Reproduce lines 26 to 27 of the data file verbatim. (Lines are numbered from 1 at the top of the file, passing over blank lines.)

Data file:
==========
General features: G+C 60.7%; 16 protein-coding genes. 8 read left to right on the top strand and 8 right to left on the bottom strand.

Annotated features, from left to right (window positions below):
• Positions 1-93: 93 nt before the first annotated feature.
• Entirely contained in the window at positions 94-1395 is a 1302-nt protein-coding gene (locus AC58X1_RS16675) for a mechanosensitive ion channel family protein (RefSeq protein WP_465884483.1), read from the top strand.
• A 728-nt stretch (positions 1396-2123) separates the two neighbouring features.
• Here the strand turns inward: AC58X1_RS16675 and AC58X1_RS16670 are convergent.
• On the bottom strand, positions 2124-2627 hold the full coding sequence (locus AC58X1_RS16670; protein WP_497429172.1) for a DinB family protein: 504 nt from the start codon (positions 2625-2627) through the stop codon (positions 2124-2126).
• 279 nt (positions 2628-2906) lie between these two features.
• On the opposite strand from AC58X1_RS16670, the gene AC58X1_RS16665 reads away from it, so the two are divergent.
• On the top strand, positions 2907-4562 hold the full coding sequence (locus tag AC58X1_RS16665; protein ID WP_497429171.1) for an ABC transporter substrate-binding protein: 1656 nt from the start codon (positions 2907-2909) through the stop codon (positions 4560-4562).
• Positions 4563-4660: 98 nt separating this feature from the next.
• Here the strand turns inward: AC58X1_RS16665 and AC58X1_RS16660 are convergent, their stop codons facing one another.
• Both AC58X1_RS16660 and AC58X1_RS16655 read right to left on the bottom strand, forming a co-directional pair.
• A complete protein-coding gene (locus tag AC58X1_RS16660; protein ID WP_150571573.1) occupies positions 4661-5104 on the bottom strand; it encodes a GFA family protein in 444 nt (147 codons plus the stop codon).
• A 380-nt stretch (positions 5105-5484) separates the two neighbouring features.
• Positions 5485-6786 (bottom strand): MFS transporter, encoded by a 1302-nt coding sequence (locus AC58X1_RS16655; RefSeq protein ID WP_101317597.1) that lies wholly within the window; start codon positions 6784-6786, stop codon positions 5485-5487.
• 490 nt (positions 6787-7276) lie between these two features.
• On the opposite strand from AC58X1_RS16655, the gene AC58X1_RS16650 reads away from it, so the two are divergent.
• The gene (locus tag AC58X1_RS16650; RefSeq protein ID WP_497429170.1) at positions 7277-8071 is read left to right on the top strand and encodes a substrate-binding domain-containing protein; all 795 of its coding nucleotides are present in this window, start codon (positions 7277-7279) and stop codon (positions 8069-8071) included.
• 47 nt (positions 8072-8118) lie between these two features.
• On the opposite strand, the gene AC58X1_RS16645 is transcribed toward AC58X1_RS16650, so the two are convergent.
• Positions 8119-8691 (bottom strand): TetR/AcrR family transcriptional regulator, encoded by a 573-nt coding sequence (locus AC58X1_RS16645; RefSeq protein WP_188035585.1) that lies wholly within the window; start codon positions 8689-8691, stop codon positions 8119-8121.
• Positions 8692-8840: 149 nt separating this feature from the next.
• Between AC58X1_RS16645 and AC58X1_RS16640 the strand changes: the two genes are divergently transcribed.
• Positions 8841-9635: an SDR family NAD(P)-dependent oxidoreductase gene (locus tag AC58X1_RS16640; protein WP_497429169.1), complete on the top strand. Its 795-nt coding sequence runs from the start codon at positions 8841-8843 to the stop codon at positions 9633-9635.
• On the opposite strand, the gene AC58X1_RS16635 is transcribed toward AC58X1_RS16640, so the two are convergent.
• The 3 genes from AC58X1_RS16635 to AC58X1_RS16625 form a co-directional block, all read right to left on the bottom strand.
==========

• On the opposite strand, the gene AC58X1_RS16635 is transcribed toward AC58X1_RS16640, so the two are convergent.
• The 3 genes from AC58X1_RS16635 to AC58X1_RS16625 form a co-directional block, all read right to left on the bottom strand.